Facts About the Persian Silk Tree and Tips for Care
The Persian silk tree is an attractive ornamental tree well-known for its beautiful foliage and flowers. The scientific name of this tree is Albizia julibrissin. It belongs to the Fabaceae family and genus Albizia.
The genus name honors Filippo delgi Albizzia, an 18th-century Italian naturalist, who introduced the genus to Italy in 1749. The specific epithet julibrissin comes from the Persian word gul-ebruschin, meaning floss silk, in reference to the silky strands of the flowers.
The plant is a deciduous, fast-growing tree with a spreading umbrella-like crown. Native to Asia, it can be found growing throughout the temperate regions of the world.
This tree is planted as an ornamental tree in parks and gardens. It can thrive in hot summer conditions and grow in varied soil types with low water requirements. In the wild, it can be found growing in vacant lots, clearings, wood margins, fields, and along the roads.
Description and Characteristics
The Persian silk tree is a fast-growing deciduous tree with a “V” shaped crown and smooth greenish-grey bark that develops stripes as it ages. It can grow up to 20–40 feet in height.
It has angular, glabrous branches with many lenticels. The leaves are dark green with a fern-like appearance. They are compound and bipinnate.
Each leaf has 10–25 pinnae, with each pinnae having 40–60 tiny leaflets. The leaflets are sensitive and close at night or when touched.
The flowers are pink and fluffy. The stamens are numerous and hang jutting out from the corolla. The flowers bloom from mid-spring to late summer.
The fruit is a flat brown bean-like seed pod about 7 inches long. It remains on the plant until the next spring. The seeds have an impermeable coat and can remain dormant for years.
The flowers are produced in dense inflorescences and attract bees, butterflies, and hummingbirds. An individual flower has a small calyx and corolla with a cluster of white or pink stamens. The stamens are 2 cm to 3 cm long and look like silky threads.
Propagation of the Persian Silk Tree
The tree is propagated through seeds, semi-hardwood cuttings in summer, and root cuttings in winter.
Harvesting the Seeds
To harvest the seeds, allow the seed pods to dry out completely. When the outer shells turn dark brown, they are ready for harvesting. Pluck the seedpods and dry them on a paper towel. Break open the seedpods and remove the seeds and store them to plant in spring or late fall.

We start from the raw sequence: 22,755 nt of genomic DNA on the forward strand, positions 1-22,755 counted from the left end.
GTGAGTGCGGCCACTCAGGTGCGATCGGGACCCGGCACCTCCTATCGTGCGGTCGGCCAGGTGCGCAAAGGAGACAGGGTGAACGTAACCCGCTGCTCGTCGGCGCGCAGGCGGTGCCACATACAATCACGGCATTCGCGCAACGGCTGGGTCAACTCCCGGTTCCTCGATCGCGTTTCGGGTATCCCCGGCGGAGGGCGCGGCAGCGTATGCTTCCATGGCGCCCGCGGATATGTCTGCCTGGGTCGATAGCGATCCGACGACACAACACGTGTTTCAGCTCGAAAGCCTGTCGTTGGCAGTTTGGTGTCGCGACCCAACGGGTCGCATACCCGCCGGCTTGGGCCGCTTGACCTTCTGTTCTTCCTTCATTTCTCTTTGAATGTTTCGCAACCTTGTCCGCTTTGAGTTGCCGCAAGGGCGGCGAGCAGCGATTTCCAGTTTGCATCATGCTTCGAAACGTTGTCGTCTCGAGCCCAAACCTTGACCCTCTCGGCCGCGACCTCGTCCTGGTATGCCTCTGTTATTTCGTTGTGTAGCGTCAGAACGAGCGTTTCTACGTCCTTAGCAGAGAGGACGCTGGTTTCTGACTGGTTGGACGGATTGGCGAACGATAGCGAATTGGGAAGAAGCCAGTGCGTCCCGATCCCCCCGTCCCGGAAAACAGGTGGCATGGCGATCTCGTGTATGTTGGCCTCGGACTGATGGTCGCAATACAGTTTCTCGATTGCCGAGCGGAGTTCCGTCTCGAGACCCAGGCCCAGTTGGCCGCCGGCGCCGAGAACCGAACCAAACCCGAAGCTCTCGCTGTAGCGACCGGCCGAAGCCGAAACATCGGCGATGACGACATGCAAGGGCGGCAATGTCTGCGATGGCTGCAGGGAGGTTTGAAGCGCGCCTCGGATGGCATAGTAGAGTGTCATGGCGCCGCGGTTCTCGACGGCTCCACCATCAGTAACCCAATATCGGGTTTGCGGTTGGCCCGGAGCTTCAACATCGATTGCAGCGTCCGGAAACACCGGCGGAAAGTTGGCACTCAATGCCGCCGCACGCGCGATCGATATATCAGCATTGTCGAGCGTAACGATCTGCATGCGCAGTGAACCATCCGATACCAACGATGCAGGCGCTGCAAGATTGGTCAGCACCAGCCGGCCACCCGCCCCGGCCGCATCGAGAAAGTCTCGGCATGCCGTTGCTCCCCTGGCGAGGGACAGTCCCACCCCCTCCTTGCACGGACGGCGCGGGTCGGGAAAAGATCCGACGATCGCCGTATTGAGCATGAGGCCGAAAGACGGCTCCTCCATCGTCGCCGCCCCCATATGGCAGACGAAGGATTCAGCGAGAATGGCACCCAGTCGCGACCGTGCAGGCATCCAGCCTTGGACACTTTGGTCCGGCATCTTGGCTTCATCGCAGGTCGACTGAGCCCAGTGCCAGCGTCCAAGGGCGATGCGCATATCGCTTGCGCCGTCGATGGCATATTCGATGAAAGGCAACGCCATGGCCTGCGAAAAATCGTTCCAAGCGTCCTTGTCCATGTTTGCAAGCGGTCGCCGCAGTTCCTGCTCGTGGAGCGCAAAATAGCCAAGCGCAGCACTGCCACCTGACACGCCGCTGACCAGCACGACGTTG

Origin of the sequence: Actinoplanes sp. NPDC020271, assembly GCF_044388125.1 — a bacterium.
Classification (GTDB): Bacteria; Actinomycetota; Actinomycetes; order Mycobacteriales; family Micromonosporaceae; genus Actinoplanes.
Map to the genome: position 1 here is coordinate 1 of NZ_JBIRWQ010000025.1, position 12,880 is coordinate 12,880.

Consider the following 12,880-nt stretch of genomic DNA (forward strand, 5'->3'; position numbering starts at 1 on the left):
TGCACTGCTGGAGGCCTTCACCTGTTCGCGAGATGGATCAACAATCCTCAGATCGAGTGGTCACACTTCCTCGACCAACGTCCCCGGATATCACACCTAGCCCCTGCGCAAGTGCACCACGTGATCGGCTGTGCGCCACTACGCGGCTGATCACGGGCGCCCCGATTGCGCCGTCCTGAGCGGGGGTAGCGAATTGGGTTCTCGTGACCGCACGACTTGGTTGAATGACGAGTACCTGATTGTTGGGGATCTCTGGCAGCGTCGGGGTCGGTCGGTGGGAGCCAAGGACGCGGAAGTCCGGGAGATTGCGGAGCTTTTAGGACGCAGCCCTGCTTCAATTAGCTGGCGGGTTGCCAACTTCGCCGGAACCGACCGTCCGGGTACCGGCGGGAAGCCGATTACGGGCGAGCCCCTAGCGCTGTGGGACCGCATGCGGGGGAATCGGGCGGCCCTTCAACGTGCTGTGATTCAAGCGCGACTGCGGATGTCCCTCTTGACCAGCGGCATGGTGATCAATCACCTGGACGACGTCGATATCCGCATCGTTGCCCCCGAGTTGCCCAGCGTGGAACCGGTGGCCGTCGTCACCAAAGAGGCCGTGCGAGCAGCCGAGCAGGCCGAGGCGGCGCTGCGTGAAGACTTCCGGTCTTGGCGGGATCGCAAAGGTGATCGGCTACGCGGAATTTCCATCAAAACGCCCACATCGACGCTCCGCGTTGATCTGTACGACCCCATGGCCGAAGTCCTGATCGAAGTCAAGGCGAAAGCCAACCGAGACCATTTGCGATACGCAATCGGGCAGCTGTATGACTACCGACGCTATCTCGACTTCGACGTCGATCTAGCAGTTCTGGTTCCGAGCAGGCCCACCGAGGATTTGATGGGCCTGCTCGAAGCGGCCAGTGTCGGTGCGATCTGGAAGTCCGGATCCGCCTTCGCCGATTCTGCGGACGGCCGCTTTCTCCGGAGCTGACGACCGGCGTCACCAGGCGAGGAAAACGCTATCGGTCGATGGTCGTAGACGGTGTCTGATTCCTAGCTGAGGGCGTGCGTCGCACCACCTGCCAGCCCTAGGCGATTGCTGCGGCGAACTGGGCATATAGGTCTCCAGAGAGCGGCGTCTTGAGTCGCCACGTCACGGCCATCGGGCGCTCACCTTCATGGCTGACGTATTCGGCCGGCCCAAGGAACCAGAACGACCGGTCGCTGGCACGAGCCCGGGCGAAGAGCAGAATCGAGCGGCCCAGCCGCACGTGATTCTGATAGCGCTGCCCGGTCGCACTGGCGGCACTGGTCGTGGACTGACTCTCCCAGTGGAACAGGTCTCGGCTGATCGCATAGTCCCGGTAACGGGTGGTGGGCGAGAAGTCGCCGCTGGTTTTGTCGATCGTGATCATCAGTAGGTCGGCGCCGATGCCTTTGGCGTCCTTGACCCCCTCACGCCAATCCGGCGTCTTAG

Persian Silk Tree Care
The Persian silk tree needs just enough water to keep the soil moist. It can even tolerate short periods of drought. A two-inch layer of mulch will help to protect the tree and keep the soil moist. Fertilize the soil with compost or organic fertilizer in early spring. Prune dead branches to keep the tree healthy.
This tree can also be grown as a container plant. Choose a large container with loamy soil and holes for adequate drainage. The"Summer Chocolate" variety of the Persian silk tree grows well as a container plant.
The seeds can be planted in a container or directly in the soil. They flourish in well-drained acidic soil with a pH of 4.6 to 5.0.
The Persian Silk tree has many cultivars:
- The "Rosea" cultivar flowers are bright pink.
- The "Alba" has white flowers.
- The "Boubri" has deep pink blooms.
- The "Summer Chocolate" cultivar features burgundy colored leaves.
The Persian silk tree is a weed and an invasive species in the south-central and southeastern United States.
Beauty and Skincare Benefits
The extract of the Persian silk tree has an anti-glycation effect on the skin. (Glycation is a process that results in the skin losing its elasticity leading to the development of wrinkles.)
The extract helps to repair the structure of damaged skin proteins, erases wrinkles, reduces dark circles under the eyes, and helps to get rid of puffy eyes. It improves blood circulation to the skin and prevents the formation of age spots. This extract is used in many skincare products.
This content is accurate and true to the best of the author’s knowledge and is not meant to substitute for formal and individualized advice from a qualified professional.
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